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Responsible Tourism

It’s important to know whether you’re helping or harming the country you’re visiting, and it’s not always easy to tell. With specific regard to animals, many countries’ developing economies take advantage of lax laws oversight of treatment of animals and the environment. Please do your research before engaging in any local activity that involves wildlife or the environment.

Animal and Environmental Tips

    1. Do not ride on an elephant’s back, we beg you. Not only does this cause the elephant long term back problems and exhaustion, but it also means that the elephant you’re riding was submitted to a torturous process called The Crush in its childhood. Read this article to learn more about why you shouldn’t ride an elephant.
    2. Don’t step on the coral and use reef-friendly sunscreen!  If you visit popular snorkeling locations in the US, you’ll probably have to watch a video first, showing you that stepping on the coral kills it, that urinating in the ocean around it negatively impacts the pH balance of the water when the area is visited by thousands of tourists year round, or that common sunscreen contain oxybenzone which disrupts coral growth. Unfortunately, these requirements don’t always exist in other countries. Please take extra care not to step on any wildlife, touch it, or leave the path in any of your nature experiences, because chance are you don’t know how adversely you’re affecting the local environment.
    3. How are the animals treated? You’ll find many tourist activities that offer the chance to interact with incredible wildlife. Your responsibility is to make sure that the wildlife is not ill-treated and exploited in order to entertain you.

The easiest way to do this is to check TripAdvisor reviews, and look at pictures tourists have taken rather than the dazzling, glossy ones you’ll find on the attraction’s website.  Is the elephant keeper at the “elephant sanctuary” holding a bullhook? We can assure you, that elephant is abused on a daily basis in order to entertain you. Animals are wild creatures, so the unnatural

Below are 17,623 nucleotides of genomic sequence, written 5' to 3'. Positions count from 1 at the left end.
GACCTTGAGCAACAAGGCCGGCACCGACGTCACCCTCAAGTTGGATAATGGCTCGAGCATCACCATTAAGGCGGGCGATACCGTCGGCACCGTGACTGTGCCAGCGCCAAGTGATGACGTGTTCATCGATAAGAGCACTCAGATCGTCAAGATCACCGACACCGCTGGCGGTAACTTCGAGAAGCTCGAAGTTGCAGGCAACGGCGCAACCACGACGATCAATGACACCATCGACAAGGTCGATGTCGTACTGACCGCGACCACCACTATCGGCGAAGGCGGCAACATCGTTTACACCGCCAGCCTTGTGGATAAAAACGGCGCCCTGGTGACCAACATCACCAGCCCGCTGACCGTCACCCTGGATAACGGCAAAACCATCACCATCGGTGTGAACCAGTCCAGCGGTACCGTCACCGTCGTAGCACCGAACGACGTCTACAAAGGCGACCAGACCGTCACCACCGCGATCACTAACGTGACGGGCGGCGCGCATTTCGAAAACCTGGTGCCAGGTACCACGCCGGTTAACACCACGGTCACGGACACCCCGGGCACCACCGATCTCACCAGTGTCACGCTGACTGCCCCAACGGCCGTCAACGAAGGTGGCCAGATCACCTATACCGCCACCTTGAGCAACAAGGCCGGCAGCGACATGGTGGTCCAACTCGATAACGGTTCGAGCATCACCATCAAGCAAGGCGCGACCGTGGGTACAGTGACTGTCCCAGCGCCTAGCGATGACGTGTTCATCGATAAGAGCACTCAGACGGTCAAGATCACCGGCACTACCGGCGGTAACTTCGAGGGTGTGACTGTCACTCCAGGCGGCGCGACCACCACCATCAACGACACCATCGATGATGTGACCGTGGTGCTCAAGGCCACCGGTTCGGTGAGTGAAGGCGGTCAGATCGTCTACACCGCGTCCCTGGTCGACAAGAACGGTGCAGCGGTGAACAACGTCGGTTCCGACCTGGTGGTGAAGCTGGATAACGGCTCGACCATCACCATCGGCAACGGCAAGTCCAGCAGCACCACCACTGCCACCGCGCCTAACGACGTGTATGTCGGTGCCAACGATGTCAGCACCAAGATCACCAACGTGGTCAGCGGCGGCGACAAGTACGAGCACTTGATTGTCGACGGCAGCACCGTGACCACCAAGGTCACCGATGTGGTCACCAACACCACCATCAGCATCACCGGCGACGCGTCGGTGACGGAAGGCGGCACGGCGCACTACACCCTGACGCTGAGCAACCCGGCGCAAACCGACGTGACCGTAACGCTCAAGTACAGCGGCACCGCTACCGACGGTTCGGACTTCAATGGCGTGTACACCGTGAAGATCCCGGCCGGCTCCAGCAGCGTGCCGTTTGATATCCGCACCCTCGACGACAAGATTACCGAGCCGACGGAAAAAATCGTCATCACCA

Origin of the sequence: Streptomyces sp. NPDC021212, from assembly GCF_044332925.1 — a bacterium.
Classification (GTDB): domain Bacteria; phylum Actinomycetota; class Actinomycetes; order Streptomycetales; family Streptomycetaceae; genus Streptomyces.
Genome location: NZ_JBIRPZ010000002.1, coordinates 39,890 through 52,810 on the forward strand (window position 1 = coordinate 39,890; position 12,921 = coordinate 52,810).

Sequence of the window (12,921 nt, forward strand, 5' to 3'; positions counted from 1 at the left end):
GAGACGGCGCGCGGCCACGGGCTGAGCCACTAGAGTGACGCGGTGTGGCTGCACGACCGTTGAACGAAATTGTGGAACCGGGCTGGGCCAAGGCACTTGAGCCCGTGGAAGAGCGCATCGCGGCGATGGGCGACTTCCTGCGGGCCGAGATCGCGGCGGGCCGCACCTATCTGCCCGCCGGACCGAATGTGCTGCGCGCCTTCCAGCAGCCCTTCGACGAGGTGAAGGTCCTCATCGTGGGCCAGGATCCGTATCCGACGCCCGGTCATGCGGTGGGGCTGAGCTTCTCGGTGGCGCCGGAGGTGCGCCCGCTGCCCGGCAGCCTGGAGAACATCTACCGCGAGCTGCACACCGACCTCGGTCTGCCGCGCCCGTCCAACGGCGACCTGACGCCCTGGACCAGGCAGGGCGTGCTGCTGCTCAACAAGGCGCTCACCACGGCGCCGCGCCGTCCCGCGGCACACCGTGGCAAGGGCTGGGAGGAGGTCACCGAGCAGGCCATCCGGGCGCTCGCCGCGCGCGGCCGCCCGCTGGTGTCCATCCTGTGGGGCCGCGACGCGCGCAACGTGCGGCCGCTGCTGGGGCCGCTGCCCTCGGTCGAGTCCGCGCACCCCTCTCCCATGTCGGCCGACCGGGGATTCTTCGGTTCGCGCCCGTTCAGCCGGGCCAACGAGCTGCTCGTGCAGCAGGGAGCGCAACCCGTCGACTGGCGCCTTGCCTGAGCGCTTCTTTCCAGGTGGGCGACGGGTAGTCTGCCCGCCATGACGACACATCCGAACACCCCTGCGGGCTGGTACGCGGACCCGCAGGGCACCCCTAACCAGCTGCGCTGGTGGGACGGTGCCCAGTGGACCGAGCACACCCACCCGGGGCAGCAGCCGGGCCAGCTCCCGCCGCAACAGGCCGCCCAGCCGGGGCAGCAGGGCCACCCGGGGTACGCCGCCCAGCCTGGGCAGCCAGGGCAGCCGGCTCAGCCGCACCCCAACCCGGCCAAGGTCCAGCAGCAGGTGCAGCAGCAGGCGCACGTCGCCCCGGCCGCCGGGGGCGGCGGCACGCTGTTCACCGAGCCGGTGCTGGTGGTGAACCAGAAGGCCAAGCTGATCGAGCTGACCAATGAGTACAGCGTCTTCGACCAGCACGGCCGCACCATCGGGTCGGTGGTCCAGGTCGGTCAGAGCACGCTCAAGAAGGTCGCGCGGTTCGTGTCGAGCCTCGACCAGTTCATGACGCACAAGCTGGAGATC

General Tips for Responsible Tourism

Consider these tips for Responsible Tourism from

  • Be considerate of the communities and environment you visit.
  • Don’t litter. Try to carry your own shopping bag to avoid contributing to the plastic problem in many countries of the world.
  • Try to avoid excessive waste and the use of plastic bottles (in many countries there is no way of disposing of these, therefore creating plastic mountains due to tourism) – bring your own and consider purifying your own water & remove all packaging before leaving home.
  • Reduce energy consumption. Unplug your mobile phone charger and turn off the lights when you’re not using them.
  • Conserve water. Take shorter showers–the average hotel guest uses over 300 litres of water per night!
  • Always ask before taking photographs. If someone says no, respect their wishes.
  • Educate yourself about the place you are visiting and the people.
  • Respect cultural differences – and learn from it! People in different places do things differently – don’t try to change them – enjoy them.
  • Dress respectfully. Observe local dress codes and adhere to them.
  • Do not purchase or eat endangered species (e.g. turtle egg soup, crocodile handbags). Choose sustainable seafood
  • Support the local economy. Buy locally made souvenirs, eat at local restaurants – enjoy the local culture!
  • Do not give pens, candy or other gifts to local children – it fosters a begging economy. If you wish to donate, contact a local school or tour operator who can ensure the gifts are distributed fairly and properly.
  • Do not support the illegal drug trade or the sex trade.
  • Do no
  • Take public transit. Or if you must rent a car – why not a hybrid or electric one?
  • Before you go, ask your travel provider (tour operator, travel agent) about the company’s environmental and responsible tourism policies – support those who support responsible tourism.
  • Ask your accommodation provider (hotel, guest house, lodge) about their sustainability practices – do they compost? Recycle? Have fair labour laws? Have an environmental policy?
  • Support responsible tourism organizations – those operators who publicly are aiming to make tourism more responsible.
  • Support local organisations – either in the place you visit or where you live
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